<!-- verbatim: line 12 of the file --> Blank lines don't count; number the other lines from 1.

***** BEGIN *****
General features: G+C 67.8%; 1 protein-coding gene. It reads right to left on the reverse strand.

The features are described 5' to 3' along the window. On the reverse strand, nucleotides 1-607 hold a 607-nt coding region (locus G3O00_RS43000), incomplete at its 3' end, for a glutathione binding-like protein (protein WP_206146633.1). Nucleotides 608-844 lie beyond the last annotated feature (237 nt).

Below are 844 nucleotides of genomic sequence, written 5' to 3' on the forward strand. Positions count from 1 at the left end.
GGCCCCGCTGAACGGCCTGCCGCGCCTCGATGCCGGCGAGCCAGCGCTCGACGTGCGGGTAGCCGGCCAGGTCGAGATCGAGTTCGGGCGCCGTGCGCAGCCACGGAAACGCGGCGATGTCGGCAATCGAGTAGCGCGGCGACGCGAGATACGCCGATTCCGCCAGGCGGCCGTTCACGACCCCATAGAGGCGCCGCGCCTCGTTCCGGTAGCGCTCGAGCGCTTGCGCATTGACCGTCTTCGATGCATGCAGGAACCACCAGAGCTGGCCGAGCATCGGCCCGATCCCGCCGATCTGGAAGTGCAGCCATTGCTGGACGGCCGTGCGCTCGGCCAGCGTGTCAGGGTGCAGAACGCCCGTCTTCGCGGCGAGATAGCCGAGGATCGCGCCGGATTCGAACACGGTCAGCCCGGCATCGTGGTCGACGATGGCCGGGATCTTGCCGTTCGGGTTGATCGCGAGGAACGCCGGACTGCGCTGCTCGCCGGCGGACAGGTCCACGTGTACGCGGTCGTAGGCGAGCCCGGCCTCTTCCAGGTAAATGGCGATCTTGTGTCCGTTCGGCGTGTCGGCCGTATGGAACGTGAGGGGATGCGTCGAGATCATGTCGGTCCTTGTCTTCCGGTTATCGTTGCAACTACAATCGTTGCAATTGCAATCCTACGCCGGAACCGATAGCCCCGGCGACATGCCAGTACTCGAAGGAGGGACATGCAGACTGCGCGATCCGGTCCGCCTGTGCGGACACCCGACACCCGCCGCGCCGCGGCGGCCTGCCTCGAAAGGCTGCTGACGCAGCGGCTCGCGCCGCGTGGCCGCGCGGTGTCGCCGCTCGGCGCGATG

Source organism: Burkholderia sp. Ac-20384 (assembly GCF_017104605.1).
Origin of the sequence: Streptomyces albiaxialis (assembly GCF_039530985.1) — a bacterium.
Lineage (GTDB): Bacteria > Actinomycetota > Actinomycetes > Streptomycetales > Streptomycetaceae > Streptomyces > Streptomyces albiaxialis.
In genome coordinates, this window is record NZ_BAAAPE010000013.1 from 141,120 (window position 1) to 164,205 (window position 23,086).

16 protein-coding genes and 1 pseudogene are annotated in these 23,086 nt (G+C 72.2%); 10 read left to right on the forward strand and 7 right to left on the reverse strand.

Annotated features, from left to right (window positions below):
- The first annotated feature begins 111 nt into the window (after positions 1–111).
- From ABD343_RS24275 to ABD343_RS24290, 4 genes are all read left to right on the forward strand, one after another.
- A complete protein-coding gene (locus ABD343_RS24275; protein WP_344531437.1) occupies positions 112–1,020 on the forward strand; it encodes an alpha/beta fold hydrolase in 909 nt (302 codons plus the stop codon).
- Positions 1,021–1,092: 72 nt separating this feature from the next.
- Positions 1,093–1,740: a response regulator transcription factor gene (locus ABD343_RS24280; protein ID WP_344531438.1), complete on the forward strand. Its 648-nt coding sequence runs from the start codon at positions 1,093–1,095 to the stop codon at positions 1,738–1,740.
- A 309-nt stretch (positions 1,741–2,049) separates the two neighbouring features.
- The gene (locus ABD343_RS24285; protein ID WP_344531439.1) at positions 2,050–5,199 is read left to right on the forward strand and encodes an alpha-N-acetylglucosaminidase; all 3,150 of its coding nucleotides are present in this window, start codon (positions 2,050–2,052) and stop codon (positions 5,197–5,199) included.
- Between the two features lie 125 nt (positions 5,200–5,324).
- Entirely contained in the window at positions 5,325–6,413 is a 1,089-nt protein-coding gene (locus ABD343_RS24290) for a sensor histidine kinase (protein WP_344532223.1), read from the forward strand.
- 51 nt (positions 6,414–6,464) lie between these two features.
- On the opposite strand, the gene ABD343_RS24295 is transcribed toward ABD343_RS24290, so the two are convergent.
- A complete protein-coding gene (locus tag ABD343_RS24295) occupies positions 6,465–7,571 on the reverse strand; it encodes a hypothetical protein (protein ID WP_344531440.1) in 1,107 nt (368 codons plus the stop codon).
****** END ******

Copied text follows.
- From ABD343_RS24275 to ABD343_RS24290, 4 genes are all read left to right on the forward strand, one after another.